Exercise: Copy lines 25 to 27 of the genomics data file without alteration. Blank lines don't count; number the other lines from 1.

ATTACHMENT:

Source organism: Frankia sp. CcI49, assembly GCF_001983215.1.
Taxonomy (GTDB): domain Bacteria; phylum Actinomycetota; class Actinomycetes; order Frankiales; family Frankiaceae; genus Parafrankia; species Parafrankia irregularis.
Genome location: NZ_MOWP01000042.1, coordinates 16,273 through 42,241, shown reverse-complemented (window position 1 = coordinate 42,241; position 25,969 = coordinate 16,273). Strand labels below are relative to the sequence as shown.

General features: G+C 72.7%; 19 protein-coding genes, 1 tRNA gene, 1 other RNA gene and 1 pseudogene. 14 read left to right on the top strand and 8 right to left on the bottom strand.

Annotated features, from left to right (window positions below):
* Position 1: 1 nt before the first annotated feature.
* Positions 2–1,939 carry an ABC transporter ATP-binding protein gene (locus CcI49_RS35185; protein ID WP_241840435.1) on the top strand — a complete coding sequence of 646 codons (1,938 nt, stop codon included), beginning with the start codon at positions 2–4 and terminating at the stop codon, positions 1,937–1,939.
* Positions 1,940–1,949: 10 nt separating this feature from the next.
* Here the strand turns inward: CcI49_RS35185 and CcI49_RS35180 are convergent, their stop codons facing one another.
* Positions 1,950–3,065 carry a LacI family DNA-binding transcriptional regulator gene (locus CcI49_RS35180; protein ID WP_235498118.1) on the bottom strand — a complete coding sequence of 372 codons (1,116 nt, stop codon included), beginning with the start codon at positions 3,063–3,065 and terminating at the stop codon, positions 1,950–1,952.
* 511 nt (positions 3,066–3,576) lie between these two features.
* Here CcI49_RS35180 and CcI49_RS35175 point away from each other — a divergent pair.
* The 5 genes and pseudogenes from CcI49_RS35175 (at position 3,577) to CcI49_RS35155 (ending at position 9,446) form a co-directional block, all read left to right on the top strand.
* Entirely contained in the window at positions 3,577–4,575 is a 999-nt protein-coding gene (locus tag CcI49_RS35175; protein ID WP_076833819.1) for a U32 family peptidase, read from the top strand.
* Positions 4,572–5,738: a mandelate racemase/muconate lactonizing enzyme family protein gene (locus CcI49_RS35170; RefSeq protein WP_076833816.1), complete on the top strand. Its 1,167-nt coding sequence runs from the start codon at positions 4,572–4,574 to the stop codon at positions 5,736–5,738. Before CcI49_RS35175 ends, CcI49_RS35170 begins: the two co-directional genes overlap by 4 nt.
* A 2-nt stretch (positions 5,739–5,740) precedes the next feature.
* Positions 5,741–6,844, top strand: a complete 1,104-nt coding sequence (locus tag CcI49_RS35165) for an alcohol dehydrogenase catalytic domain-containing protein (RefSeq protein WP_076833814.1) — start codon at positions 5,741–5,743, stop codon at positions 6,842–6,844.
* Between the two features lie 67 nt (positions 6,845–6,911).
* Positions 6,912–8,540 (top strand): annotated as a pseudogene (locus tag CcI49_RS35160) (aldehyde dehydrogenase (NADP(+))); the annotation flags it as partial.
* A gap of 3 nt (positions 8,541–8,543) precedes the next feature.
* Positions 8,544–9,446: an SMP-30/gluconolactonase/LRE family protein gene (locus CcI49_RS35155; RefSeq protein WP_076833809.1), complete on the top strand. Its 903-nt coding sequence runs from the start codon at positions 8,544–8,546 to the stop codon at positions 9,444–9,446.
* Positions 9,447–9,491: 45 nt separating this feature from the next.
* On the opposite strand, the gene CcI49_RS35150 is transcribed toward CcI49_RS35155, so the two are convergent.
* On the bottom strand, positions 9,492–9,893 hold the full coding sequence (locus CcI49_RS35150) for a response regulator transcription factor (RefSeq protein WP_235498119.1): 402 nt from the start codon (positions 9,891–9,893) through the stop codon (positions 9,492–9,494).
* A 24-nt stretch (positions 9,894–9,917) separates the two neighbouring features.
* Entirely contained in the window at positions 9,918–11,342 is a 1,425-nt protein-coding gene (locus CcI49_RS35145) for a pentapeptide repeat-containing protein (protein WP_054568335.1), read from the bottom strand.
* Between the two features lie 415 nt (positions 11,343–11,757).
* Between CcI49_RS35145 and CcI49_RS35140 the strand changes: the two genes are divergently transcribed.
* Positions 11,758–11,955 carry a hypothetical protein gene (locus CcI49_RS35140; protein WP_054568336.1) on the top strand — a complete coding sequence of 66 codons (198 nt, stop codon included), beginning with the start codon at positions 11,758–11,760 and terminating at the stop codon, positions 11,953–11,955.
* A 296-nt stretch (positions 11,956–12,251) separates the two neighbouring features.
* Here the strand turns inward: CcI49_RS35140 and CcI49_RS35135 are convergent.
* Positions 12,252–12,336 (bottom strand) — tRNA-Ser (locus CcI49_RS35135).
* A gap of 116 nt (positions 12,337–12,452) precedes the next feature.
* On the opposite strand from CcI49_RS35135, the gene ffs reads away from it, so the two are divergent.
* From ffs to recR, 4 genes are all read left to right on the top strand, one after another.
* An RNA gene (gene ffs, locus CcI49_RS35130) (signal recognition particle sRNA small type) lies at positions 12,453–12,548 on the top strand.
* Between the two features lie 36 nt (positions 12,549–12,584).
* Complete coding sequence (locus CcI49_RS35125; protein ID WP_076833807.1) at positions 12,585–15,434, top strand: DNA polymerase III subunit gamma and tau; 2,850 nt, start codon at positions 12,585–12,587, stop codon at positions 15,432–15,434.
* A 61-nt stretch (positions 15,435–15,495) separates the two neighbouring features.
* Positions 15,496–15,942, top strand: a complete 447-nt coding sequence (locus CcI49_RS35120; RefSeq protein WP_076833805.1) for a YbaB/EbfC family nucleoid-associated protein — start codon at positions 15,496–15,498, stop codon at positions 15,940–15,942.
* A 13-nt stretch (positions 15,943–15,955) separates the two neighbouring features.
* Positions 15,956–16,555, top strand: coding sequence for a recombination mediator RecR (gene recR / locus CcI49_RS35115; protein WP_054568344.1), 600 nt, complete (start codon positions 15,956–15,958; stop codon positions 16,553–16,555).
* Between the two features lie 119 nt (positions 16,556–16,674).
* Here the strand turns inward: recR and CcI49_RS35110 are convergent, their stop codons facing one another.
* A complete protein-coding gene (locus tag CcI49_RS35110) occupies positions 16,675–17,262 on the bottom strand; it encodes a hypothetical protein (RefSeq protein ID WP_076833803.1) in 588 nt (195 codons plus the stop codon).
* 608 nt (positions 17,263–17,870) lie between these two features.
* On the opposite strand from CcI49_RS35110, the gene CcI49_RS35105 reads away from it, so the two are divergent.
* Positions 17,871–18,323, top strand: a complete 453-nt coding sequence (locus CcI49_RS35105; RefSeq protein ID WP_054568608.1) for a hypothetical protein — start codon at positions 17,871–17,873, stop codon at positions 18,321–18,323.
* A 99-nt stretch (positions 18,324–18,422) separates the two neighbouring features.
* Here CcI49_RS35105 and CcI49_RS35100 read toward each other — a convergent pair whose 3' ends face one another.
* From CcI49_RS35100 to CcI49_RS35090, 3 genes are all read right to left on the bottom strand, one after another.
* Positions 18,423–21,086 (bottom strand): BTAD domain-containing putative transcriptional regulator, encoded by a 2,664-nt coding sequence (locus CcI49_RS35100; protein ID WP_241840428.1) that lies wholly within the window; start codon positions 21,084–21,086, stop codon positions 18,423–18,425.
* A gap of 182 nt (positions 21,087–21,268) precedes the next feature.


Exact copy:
* A 24-nt stretch (positions 9,894–9,917) separates the two neighbouring features.
* Entirely contained in the window at positions 9,918–11,342 is a 1,425-nt protein-coding gene (locus CcI49_RS35145) for a pentapeptide repeat-containing protein (protein WP_054568335.1), read from the bottom strand.
* Between the two features lie 415 nt (positions 11,343–11,757).